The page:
Congrats on deciding to visit Bulgaria! It is a lovely country with plenty to see and experience. Here is what you need to know about the Bulgarian cafeterias. These are all useful and curious, I promise 😉
1. Currency is BGN
The official currency in Bulgaria is the Bulgarian lev (BGN) which was introduced back in 1880. One Bulgarian lev is exchanged for around 0.50 Euros, so it is not at all difficult to calculate prices if you are familiar with the Euro. Euro is not officially accepted but some small businesses may agree to be paid in Euro if it is a one-time accident thing. For instance, a taxi driver in Sofia was fine with taking 5 Euro instead of 10 levs on my recent visit there. Euro will be introduced in Bulgaria in 2024 or later, so stay tuned.
2. Some tip is expected
Bulgarian waiters in cafeterias or restaurants expect a tip and they usually get one. It is very common to leave a tip, especially if you are a large group of friends at a restaurant. A Croatian friend was furious that a waitress in Sofia assumed he would tip her and just didn’t bother to give back BGN 1 (EUR 0.50).
3. Fancy hipster cafeterias are as expensive as those in Central Europe
If you expected to pay less just because you are in Eastern Europe, you’ll be disappointed. Some years ago Bulgaria was cheaper than most European countries. I even heard the phrase “extremely cheap” from a Norwegian guy once. Despite Bulgaria being at the bottom of every financial list about the European Union, the prices are high here now, so be prepared to buy coffee at the same price as you do in Central and Western Europe. A cappuccino stands at BGN 5.00 or more as of April 2023 (EUR 2.5).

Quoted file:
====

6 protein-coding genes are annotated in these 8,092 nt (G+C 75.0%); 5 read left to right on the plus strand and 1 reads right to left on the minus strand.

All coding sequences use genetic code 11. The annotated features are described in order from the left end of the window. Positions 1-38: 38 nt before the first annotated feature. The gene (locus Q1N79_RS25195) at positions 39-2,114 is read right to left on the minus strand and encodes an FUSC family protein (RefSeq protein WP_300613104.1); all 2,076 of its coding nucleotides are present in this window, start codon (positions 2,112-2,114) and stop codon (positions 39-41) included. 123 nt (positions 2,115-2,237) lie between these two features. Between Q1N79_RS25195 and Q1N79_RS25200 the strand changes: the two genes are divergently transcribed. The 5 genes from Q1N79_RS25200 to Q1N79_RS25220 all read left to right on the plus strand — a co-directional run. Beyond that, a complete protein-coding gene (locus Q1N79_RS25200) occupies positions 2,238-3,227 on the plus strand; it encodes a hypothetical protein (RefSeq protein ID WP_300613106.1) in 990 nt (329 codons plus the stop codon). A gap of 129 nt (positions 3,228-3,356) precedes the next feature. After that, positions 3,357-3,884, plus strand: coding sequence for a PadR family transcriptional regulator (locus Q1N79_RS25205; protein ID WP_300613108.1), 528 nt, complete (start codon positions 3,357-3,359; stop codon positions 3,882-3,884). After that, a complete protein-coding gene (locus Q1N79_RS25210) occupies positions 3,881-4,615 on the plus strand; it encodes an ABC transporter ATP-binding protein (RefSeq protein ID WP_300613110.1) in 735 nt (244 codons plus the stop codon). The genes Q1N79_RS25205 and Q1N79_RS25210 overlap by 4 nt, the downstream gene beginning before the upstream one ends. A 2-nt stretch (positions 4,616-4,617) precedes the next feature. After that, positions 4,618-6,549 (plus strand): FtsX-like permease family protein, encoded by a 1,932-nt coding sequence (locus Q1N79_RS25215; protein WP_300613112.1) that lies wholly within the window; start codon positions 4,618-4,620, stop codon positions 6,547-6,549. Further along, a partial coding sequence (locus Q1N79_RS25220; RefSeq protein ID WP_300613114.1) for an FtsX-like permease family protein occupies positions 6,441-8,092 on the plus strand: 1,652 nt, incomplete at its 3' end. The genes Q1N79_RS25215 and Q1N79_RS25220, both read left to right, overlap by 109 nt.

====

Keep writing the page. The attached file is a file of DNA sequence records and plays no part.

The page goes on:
4. Coffee is sold everywhere
You can buy coffee everywhere in Bulgaria! All alcohol-and-cigarettes stores are equipped with coffee machines. Same goes for all types of small stores around the country. Many Bulgarians just buy one fast coffee from the nearest store and continue with their daily tasks. One actually does not need to sit and have his coffee in an actual cafeteria.
5. Bulgarians order warm water
This one is the funniest fact on the list. We, Bulgarians, are very afraid of drinking cold drinks because we may get sore throat afterwards (so have we heard from our grandmas). Every cafeteria in Bulgaria is well-prepared for this local phenomenon and keeps some water bottles outside the fridge. The so-called “warm water” is not actually warm, but room temperature. If you are Bulgarian and you don’t specify whether you would like warm or cold water, the waiter may ask you. They would not ask a foreigner but you can still order “warm water” and they’ll have no further questions.
6. No tap or free water
Since we started the water topic, we should mention that tap water is not very popular in Bulgaria and customers are expected to buy the water they drink (unlike Croatia where customers get a glass of tap water for every coffee ordered). Asking for tap water at a cafeteria may even confuse the waiters. In some restaurants, however, they do bring tap water but it is more of an exception and not the rule.
Have fun in Bulgaria! If you happen to visit Sofia with children, check these cool places!